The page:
It's Dangerous To Go Alone!



For something a little different, let's consider some resources for burgeoning researchers out there...

The beginning of a career in research is often described as an adventure – a journey of self-discovery, where the adventurer must face deeps valleys and ascend tall peaks for the pursuit of knowledge. And as a wise old man once said, it’s dangerous to go alone! So take this: a collection of gems to be found within the PLOS collections titled Ten Simple Rules. All of the articles found within the Ten Simple Rules collection are published within PLOS Computational Biology; if this isn’t your field, fear not! Most articles within the collection transcend field of interest, and are useful tools throughout your career. And, because it's PLOS, it's open access, and can be useful to those outside of institutions and non-researchers as well.

8 bit mysticism care of The Legend of Zelda (1986), pretend the sword is this post


My first encounter with the Ten Simple Rules collection was in 2014. I was writing my Master’s thesis and was trying to eke out useable figures that weren’t crowded or useless. A herald from beyond, Ten Simple Rules for Better Figures, clearly outlined all aspects of figure generation I had to consider. The basics were there – Rule 5: Do Not Trust The Defaults – as well as plenty of tips and resources that benefit beginners and experts alike. In the end, my own figures were stronger, and I also made sure to make them accessible and check for how the images looked for those with red/green colour-blindness, something I had never considered before and now won’t ever forget.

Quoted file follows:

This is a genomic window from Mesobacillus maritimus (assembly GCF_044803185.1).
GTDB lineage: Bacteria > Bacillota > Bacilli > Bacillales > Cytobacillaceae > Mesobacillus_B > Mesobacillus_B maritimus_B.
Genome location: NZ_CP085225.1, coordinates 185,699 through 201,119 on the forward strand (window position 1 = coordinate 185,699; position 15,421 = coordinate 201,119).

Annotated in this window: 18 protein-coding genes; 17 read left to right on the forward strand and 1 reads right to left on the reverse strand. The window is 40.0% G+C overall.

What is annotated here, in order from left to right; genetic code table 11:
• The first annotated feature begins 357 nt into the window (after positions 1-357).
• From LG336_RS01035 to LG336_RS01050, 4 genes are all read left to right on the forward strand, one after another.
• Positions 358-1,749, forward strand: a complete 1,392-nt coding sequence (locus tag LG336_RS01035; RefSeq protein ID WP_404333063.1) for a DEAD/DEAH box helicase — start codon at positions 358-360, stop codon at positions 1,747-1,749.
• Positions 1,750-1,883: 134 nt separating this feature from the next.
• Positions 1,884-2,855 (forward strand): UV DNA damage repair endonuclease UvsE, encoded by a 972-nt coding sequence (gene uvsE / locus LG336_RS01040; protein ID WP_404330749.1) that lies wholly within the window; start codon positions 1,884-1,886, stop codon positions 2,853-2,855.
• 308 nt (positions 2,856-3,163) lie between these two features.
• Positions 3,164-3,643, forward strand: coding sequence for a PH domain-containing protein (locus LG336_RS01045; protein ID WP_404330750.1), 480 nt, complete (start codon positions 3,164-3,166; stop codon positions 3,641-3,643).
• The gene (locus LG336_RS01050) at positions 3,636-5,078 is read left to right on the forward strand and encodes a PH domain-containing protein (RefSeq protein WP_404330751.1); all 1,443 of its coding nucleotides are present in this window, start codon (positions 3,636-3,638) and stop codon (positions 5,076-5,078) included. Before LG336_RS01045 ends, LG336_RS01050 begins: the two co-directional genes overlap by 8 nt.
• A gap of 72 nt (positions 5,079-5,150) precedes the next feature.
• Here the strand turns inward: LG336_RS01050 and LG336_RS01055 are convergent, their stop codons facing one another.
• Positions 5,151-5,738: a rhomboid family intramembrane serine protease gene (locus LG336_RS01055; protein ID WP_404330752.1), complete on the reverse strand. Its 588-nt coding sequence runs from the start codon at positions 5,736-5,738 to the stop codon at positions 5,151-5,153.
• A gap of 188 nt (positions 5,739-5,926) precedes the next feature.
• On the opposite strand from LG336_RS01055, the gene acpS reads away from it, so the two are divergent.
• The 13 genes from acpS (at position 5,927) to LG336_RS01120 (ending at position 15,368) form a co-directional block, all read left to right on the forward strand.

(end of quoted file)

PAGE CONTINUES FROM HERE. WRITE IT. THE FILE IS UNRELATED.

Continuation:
I survived my Master’s, and began to consider a PhD program. Luckily, there was Ten Simple Rules for Graduate Students to really affirm that I wanted to pursue a doctorate. Within my program, I wanted to undertake a large Wikipedia editing project, but didn’t know where to start – enter Ten Simple Rules for Editing Wikipedia. My most recent reads from the collection are all about data: Ten Simple Rules for the Care and Feeding of Scientific Data, and Ten Simple Rules for Effective Statistical Practice. Double whammy, but necessary to establish good practices before I get too far ahead into my research.

I could go on, but I think I’ve made my point. Instead, when going through the collection, you may start to wonder why these articles are needed. The goal of most of these articles is an attempt to bridge a gap in training or knowledge. This may be a gap that the authors may have experienced themselves, or challenges of peers that they witness. When members of the PLOS Ecology community were asked in an informal survey about the trade-offs between teaching and research, a rule of thumb emerged: “If they are asking for 3-4 classes per semester and research excellence, you’ll have to ask yourself where that extra time is going to come from.” The results are daunting, but take heed, there’s a Ten Simple Rules that may help you out early before it’s too late.

And for the ambitious among us, there’s a Ten Simple Rules to Win a Nobel Prize. 


This was an abandoned post for another blog I write for, but I really liked how it turned out and tried to re-purpose it. I hope it's useful to any researchers out there!

Comments

  1. If you are looking for a Scientist Government jobs and want to make a career in Government Service then Apply urgent opening

    ReplyDelete

Post a Comment

Popular Posts